After lunch  I read to the older two, and then my kids head into naps/quiet time.  Gianna will read during this time, Charlie will play, and my babies nap (ideally, although Claire has been quiet difficult in this department lately).

And that’s a nice summary of our ideal homeschool day.  As I mentioned above, there are plenty of days when the schedule does not go according to plan.  From fussy babies to sick kids to tantrum-prone toddlers, we will have our fair share of interruptions.  I plan on our school week lasting only 4 days, so the fifth day is a flex day used for co-ops and activities or catching up on core curriculum.  I will also utilize afternoon quite time on days when we have had too many interruptions and haven’t accomplished enough tasks.

I hope this helps!

  • Kat

    Wow, Red, this looks great – good job getting everyone organized for the school year, I'm impressed! Even though we don't home school, I get a lot of great ideas for activities to do with my kids from all of you home schooling mothers – thanks for sharing :)Christopher starts 1st grade next week – can't believe that summer is almost over!

  • Jess

    What curriculum/a do you use for the 3Rs? Did your 4.5 year old do much last year as a 3.5 yo?

  • Kristin

    The calendar at the bottom of your post is exactly what I've been looking for for our schoolroom. Do you have a link to where I can purchase it? Thanks!

    • Red

      I bought it at the Lakeshore Learning Store, see here: http://www.lakeshorelearning.com/seo/ca|searchR…It isn't cheap, roughly $60, but I've had it for 3 years now and it is very well made. I highly recommend it!

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  • Red

    Jess–I use an assortment of different curriculum/a materials for the 3 R's.For Gianna–Math–Saxon or Modern Curricula Press (MCP)Reading/Writing–can be divided into several subjects, 1) reading 2) phonics 3) spelling 4) grammar1) Reading–we dedicate about 10-20 minutes for Gianna to read aloud using various materials that are her reading level. Kolbe recommends some primers, I also got some readers from CHC, and the Yesterday's classics (this site has GREAT materials, lots of real stories for early readers). We also use early readers from the local library, and some beginning chapter books like the Magic Tree House series3) Phonics–MCP workbook series and Ordinary Parents Guide to Teaching Reading4) Spelling–Catholic Heritage Curricula, first spellers5) Grammar–Ignatius Speaks and Writes English 1 by Ignatius PressFor Charlie I use Saxon Math K and the Explode the Code Series (this has some very beginner spelling, reading, phonics and handwriting skills). I also use early primer readers (like the Bob books).Charlie will be doing more formal school this year, as he is pre-K age, an emerging reader, and I believe he is ready to start learning in a more formal manner. Last year he did sit down and do some formal school (he went through several of the Expode the Code books (letter sounds), learned to write his letters and numbers, learned patterns, colors, counting, etc.) In a typical week, he would choose to do school with us about 3 times, working for about 1/2 hour each time. He was and still is mature for his age. I am not sure that my now 2.5 year old will be ready for anything written next year (at age 3.5 because he has always been immature for his age). Each kid is different. But it never hurts to make a “school” schedule with plenty of time for learning activities such as play dough and blocks, lots of read aloud time, and lots of outdoor time!I hope this answered your questions.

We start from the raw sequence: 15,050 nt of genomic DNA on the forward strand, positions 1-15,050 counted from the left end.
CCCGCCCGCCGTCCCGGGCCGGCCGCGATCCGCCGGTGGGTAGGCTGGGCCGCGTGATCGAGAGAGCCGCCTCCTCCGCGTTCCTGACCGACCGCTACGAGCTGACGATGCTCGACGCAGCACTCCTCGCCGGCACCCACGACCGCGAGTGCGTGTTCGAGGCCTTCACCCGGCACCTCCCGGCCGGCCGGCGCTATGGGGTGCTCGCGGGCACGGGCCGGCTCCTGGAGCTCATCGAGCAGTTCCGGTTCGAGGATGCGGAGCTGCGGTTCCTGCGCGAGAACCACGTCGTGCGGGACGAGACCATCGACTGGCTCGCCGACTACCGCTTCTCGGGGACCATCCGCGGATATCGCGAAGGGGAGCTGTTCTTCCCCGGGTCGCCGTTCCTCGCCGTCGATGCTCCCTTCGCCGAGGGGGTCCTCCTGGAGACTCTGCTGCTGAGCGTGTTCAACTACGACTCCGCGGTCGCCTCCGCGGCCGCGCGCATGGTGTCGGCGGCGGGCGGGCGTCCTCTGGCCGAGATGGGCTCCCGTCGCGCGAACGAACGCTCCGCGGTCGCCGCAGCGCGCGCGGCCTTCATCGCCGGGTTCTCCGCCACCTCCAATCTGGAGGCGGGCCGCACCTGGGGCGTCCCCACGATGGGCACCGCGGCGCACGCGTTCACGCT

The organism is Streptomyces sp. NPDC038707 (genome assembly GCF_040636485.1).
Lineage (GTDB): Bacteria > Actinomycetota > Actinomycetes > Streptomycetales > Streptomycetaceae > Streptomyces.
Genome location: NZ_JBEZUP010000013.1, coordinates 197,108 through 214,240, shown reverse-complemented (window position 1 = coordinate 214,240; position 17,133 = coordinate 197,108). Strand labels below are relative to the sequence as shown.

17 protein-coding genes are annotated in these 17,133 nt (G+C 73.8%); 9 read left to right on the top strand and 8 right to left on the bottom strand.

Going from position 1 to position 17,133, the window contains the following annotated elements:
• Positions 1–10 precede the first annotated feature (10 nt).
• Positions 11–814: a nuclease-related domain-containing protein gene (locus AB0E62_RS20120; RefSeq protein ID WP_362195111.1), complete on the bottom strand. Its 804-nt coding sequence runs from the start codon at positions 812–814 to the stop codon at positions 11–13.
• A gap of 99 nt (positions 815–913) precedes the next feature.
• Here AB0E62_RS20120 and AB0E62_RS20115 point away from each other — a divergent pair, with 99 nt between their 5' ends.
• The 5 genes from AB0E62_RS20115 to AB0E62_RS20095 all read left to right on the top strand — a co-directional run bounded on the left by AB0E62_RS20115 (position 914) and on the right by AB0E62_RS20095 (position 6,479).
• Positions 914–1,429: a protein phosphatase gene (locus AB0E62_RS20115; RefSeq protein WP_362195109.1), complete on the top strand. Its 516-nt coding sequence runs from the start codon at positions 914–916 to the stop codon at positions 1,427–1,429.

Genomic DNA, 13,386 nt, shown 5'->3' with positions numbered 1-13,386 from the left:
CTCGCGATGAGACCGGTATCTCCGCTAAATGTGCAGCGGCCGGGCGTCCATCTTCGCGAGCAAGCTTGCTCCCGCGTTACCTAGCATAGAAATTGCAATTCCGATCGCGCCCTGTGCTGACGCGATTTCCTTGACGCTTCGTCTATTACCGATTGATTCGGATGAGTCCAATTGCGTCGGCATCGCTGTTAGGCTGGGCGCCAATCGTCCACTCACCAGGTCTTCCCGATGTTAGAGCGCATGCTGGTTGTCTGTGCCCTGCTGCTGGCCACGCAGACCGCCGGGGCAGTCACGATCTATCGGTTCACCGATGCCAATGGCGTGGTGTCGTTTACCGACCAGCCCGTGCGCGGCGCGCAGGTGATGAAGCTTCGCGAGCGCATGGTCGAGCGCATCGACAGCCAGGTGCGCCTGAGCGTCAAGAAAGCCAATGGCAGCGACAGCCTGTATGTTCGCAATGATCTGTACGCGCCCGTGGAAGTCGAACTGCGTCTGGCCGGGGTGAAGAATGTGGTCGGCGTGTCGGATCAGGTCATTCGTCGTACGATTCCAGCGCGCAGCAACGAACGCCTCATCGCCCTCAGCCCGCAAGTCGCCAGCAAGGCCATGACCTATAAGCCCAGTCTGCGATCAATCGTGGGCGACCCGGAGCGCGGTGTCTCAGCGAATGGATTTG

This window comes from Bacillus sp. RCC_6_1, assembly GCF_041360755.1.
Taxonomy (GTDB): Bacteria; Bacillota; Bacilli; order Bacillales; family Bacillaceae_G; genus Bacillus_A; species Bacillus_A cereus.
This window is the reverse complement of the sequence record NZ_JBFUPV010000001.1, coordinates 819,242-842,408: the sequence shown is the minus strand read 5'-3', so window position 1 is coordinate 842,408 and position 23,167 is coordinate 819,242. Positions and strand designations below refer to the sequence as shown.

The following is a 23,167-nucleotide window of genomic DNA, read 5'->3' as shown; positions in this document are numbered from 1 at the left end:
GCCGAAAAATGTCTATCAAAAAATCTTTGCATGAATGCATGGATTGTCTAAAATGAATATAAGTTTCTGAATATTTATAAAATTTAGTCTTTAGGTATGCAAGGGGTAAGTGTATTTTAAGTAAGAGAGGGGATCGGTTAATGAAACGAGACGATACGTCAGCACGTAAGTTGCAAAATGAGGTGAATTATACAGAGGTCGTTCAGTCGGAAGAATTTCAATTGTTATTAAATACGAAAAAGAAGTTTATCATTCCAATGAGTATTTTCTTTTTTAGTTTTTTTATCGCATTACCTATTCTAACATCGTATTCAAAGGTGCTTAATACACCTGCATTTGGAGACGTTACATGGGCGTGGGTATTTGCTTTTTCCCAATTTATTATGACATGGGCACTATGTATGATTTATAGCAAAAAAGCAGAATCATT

• JurisMater

    Looks like Gus forgot his pants for the first day of school : )Have a great schoolyear, Red!

  • Mary Alice

    Perhaps no pants to facilitate diaper changes, well planned by a super-efficient mama!This is a great outline, and our best homeschool days are very much like this as well. I have been itching to start for the last few weeks. I can't believe I am going to have four school age children this year!!Your classroom looks beautiful, it is so pleasant to have an uncluttered school room surrounded by windows, where you can look out on nature and also supervise the little ones playing outside.